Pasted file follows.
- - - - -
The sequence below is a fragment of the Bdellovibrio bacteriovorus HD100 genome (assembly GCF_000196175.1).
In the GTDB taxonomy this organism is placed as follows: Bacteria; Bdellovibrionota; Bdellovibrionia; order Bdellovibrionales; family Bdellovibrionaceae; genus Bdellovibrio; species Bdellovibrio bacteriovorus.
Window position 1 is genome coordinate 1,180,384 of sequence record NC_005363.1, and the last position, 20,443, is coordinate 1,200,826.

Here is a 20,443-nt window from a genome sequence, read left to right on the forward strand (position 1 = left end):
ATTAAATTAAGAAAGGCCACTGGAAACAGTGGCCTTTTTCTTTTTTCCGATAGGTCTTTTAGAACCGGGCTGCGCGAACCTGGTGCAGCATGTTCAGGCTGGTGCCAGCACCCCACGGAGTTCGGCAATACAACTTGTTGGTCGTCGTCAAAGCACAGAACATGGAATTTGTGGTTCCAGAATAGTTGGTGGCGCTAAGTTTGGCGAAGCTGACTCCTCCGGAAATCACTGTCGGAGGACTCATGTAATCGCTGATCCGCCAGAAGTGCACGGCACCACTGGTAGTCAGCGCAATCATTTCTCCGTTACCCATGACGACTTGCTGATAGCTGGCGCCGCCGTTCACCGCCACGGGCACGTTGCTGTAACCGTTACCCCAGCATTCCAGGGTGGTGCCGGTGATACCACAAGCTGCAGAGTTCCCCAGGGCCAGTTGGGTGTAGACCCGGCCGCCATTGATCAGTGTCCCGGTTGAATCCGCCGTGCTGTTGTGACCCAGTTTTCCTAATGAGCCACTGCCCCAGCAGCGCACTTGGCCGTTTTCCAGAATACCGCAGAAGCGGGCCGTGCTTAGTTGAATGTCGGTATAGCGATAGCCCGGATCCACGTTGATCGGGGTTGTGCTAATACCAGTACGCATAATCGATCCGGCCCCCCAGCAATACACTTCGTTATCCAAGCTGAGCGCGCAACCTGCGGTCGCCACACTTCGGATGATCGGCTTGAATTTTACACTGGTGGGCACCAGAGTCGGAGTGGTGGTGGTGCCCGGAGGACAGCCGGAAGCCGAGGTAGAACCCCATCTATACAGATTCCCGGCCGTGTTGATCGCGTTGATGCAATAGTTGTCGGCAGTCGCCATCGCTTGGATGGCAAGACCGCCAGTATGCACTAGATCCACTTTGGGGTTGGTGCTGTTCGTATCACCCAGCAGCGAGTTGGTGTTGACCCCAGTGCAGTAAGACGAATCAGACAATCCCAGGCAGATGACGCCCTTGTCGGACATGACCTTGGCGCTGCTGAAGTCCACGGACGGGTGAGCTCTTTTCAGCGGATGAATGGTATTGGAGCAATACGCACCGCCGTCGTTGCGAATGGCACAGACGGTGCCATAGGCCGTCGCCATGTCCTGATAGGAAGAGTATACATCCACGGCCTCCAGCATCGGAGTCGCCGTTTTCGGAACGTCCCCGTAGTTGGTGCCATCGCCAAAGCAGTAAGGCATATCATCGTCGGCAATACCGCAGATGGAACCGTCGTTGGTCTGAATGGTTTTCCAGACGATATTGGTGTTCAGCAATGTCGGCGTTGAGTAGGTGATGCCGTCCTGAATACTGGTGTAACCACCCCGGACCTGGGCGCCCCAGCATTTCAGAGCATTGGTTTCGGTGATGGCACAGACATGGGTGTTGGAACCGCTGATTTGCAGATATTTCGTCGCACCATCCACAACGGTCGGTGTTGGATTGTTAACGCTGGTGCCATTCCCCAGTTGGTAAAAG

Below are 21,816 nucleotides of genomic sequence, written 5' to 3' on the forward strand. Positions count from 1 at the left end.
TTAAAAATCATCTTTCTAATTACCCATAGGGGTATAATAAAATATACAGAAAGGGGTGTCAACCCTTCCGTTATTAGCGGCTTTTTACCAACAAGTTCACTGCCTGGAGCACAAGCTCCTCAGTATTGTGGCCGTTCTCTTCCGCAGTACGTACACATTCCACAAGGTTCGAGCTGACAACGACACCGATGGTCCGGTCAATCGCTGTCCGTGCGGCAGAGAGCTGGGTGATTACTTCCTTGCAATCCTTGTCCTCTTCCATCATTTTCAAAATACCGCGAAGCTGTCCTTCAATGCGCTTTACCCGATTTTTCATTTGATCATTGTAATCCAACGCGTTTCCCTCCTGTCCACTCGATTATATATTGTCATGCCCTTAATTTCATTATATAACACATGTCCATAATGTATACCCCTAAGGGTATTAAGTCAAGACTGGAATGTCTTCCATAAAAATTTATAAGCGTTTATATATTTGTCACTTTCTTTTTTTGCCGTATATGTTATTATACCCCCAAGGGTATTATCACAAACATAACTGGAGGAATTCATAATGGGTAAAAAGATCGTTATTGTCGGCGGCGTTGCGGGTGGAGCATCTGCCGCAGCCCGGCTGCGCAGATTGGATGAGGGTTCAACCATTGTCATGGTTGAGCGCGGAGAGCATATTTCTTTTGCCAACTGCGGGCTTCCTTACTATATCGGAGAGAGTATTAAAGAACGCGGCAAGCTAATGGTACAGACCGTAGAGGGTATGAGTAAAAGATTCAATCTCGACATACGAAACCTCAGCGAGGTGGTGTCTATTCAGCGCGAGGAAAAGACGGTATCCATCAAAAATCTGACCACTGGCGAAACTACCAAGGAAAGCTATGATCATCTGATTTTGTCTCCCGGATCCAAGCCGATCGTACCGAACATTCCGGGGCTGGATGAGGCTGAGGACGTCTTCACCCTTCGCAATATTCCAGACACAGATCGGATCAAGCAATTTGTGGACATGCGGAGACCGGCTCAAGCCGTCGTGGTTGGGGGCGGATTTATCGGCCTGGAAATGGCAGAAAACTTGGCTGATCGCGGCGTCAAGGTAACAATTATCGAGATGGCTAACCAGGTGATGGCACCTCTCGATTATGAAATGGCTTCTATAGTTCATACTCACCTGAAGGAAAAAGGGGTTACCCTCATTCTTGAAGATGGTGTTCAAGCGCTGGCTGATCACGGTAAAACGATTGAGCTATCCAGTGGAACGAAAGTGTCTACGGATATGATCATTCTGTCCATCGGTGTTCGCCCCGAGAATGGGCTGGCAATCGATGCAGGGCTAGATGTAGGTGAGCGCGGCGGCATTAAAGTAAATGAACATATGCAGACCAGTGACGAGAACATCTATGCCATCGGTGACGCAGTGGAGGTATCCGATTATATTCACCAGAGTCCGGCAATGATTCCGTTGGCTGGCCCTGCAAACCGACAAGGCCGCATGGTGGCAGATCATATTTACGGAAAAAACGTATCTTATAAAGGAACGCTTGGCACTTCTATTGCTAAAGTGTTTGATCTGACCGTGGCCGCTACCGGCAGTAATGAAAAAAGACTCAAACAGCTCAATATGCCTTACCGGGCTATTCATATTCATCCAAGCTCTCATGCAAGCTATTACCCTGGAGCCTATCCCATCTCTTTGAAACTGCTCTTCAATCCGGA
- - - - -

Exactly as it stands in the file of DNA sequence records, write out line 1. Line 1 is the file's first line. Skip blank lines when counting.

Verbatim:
The sequence below is a fragment of the Bdellovibrio bacteriovorus HD100 genome (assembly GCF_000196175.1).